Depth of field always decreases when focal length increases, I shoot alot with big glass on 35 when doing wildlife work and the longer the lens the shorter the DOF which requires much more precise focusing, but the DOF between a 80 and a 100 is going to be very little. And the 100 you got on your 1000s was not the standard kit lens, the 1000s came with the 80 as well.

    Dave
    Sigh. DOF is controlled by magnification and aperture, focal length has nothing to do with it. There's a widely-held misperception that longer lenses give less DOF than shorter ones. True, if one takes the same, but narrower, picture with the longer lens from the same shooting position, but the reason this happens is that the longer lens is giving higher magnification. Step back with the long lens to get the same magnification and you'll get the same DOF.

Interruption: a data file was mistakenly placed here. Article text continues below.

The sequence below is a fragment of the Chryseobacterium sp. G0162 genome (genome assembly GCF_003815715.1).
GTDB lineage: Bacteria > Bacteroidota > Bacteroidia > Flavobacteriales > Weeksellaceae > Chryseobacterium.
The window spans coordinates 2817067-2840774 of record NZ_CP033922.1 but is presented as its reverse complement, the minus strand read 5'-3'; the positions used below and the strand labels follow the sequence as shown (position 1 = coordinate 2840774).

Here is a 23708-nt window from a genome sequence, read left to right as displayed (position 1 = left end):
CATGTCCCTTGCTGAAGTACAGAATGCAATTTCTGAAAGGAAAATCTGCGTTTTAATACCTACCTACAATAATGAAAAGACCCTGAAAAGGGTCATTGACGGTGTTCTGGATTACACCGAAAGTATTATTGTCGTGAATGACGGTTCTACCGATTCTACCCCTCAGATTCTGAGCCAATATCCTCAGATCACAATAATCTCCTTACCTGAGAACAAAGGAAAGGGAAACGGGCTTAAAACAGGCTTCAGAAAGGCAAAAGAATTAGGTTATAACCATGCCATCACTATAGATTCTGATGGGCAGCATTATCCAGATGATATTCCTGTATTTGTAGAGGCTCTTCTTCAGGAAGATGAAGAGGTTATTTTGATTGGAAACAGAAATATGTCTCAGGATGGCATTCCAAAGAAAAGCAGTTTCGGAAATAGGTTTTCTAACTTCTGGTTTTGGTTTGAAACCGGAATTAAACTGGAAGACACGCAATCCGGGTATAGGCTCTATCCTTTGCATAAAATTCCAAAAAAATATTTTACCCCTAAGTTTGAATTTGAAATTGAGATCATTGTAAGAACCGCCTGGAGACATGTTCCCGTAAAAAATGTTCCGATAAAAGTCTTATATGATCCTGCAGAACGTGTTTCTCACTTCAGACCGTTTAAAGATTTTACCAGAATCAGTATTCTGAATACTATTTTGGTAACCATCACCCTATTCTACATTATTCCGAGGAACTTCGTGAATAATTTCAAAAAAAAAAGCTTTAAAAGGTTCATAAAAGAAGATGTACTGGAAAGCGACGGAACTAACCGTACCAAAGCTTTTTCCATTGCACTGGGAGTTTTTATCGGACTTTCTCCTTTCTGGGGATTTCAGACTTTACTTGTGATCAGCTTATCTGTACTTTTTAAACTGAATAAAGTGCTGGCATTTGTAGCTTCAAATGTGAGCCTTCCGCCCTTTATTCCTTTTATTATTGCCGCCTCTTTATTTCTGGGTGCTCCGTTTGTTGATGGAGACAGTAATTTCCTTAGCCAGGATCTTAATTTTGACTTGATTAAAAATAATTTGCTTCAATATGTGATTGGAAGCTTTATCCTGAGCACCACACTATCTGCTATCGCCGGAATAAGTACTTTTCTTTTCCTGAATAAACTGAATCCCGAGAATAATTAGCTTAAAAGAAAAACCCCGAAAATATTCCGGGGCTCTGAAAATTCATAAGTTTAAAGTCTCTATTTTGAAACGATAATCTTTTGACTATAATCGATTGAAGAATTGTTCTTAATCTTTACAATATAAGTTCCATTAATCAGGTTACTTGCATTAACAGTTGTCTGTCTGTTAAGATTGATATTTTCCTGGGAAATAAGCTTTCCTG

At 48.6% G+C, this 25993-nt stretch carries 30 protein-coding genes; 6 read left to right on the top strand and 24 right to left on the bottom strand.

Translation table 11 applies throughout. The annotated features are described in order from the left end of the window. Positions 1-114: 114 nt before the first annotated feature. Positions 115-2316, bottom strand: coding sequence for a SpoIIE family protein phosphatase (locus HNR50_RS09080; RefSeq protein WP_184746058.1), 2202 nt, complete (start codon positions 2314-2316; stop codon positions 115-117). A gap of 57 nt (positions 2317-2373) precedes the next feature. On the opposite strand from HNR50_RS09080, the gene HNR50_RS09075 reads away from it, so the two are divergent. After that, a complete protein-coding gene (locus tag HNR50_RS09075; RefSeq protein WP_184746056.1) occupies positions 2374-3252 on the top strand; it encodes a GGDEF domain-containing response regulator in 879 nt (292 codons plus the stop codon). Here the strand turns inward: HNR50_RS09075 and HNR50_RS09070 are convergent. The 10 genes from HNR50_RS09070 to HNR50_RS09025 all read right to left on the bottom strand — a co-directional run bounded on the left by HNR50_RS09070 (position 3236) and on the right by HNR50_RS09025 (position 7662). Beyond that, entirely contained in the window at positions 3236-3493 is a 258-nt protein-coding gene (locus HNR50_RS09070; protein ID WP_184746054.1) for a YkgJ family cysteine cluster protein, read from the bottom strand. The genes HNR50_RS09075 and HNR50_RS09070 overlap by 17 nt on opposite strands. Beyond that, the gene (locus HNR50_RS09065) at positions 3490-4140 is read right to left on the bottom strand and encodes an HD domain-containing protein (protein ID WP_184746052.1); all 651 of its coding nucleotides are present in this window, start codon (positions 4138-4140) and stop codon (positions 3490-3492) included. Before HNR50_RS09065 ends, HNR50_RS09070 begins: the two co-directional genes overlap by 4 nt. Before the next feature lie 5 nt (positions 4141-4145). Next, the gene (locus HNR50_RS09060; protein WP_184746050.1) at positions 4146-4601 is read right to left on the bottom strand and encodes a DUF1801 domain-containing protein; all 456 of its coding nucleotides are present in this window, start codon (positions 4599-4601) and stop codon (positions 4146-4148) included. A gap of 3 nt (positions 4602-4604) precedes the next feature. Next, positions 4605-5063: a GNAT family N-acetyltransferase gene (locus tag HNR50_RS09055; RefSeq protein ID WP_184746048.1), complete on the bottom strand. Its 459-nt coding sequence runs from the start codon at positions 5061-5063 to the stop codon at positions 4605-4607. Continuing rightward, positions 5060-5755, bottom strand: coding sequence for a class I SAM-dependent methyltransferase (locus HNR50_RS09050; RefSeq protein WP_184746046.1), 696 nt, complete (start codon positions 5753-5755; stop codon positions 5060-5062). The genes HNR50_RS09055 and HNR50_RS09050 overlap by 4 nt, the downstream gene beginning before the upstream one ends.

And there's one slight exception that seems, at least to me, to have little practical significance. If the subject is, at the desired magnification, more-or-less at the short lens' hyperfocal distance from the camera then at that magnification the short less will get more DOF than the long one. Do the arithmetic. But that's a very special situation.

    Cheers,

  10. #20
    Ed Sukach's Avatar
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    Quote Originally Posted by Claire Senft
    It is probably a good time to explain what an fstop means. F stands for fraction.
    Not quite. "f" (lower case) is the standard symbol for focal length.
    Properly, the aperture should be written as "f/stop" Where "f" = focal length divided by "stop" = aperture diameter.

    It is a ratio. Equal numeric f/stops transmit equal amounts of light.
    Carpe erratum!!

    Ed Sukach, FFP.